Tawney’s wife is expecting the couple's first child, a daughter, in January.

"It's going to be a real blessing to have a part of him through her," Theda Tawney said.

___

Marine Cpl. Jorge Villareal Jr.

Before he went to war, Jorge "JV" Villarreal Jr. sometimes acted as the peacemaker among a close-knit group of friends in Texas, settling disputes among buddies.

"He was like our brother, actually," friend Eric Gutierrez said, according to the San Antonio Express-News.

Villarreal, a 22-year-old vehicle operator from San Antonio, was killed by a roadside bomb on Oct. 17 in Helmand province, Afghanistan. He was assigned to Camp Pendleton.

He had been an honors student at Kennedy High School and was buried not far from there. Friends and fellow classmates said he served as class treasurer, played football in a green and white uniform for the Rockets, and made the halls a friendlier place before graduating in 2006.

He joined the Marines the next year, and the military said he had deployed to the western Pacific before serving in Afghanistan.

"He had that inner strength that people admire and respect," his cousin Jorge Suarez said, according to TV station KSAT. "A strong man that stood up for what's right."

Survivors include his wife, Reyna Rodriguez; a stepdaughter; his parents, Yolanda and Jorge; and a sister, April.

___Marine Lance Cpl. Phillip D. Vinnedge

Phillip Vinnedge once downloaded a list of "impossible" tasks from the Internet that he set out to prove could be done, such as eating a spoonful of cinnamon, friends said.

"Phil kept checking things off the list," Zach Will, who grew up with Vinnedge, shared in a St. Louis Post-Dispatch story. "He achieved everything he went for in life."

Vinnedge, 19, of St. Charles, Mo., tackled everything with a special focus: Boy Scouts, wrestling, skydiving, welding, trap shooting.

He displayed the same drive as a Marine.

Scout leader Mike Long said Vinnedge gave up wrestling his senior year to make sure he started his Marine Corps training injury-free after graduating from Francis Owell High School in 2009.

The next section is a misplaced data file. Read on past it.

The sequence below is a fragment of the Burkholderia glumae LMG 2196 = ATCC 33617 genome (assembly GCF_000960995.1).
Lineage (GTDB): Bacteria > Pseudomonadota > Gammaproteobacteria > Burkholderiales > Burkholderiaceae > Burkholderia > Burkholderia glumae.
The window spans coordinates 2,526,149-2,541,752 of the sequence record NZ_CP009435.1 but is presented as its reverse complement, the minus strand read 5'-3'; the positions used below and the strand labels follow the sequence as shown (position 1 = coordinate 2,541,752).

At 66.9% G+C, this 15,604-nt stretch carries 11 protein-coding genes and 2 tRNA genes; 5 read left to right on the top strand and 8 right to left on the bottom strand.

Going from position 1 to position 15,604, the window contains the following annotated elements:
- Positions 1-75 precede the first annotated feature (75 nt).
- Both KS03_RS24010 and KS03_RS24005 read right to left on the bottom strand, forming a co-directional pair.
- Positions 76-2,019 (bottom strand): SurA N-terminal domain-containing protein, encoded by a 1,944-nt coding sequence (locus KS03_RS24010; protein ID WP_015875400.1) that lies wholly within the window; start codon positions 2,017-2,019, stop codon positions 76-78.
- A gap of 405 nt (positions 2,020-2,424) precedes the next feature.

He loved challenges, according to his obituary. "From simple childhood bets and dares, to personal goals and accomplishments, Phillip never backed down from a challenge," it said.

The Camp Pendleton-based Marine was killed Oct. 13 in Helmand province, Afghanistan.

Survivors include his parents, Dave and Julie Vinnedge, and his brothers, Corey and Jason.

___

Army Sgt. 1st Class Lance H. Vogeler

Even as a young Boy Scout, Lance Vogeler had the makings of a leader, according to his childhood pals.

Ryan Heffner, in an e-mail to the Frederick (Md.) News-Post, recalled a trip to Cunningham Falls when he was 10 or 11 — Vogeler would have been 13 or 14 at the time. Some of the kids decided to climb a waterfall instead of taking the easy way around.

Heffner said he became unsteady on the rocks and feared he might fall, especially because the others had made it up. Vogeler was there to calm him down and pull him up to safer ground.

"He told me no matter what happened, he wouldn't let me fall," Heffner wrote.

Vogeler, 29, of Frederick was killed Oct. 1 in Bastion, Afghanistan, when insurgents attacked his unit. He was assigned to Georgia's Hunter Army Airfield. He was a graduate of Thomas Jefferson High School.

Vogeler had two children, 11-year-old Madison and 10-year-old Kyle, and he and wife Melissa is expecting a child.

As a high school student, Vogeler was fluent in sign language because his parents are deaf. That meant he had to translate during parent-teacher conferences, his French language teacher, Teresa Wilson, told the newspaper.

"You're telling them exactly what I'm saying, aren't you, Lance?" she would joke.

He would reply: "Oh, oui, madame."

___

Marine Sgt. Frank R. Zaehringer III

Frank Zaehringer's high school baseball team used to have an honor called the "Hustle Award."

Now, that honor is called the "Frank Zaehringer Award."

"He would always ask the same three questions," Malcolm said. "Number one: How was I? Number two: How was the team going to be? And number three: Are there any players anymore that are as tough as him, hustled like him, and had the long, flowing, white hair like him?" said Ron Malcolm, the baseball coach at Wooster High School in Reno, Nev.

Zaehringer, of Reno, was killed in combat on Oct. 11 in Helmand province. He was 23 years old and assigned to Camp Lejeune.

KTVN in Reno reported that his friends and family remembered him at a memorial service last month as an active young man with a good sense of humor. He also had a strong work ethic, Malcolm said.

"Frank showed himself to be a rare individual, endowed with intelligence, warmth, common sense, and an intense desire to give of himself for others," Malcolm said. "When Frank would come home on his leaves from the military, he would always come by the baseball field to see me. I loved him for that."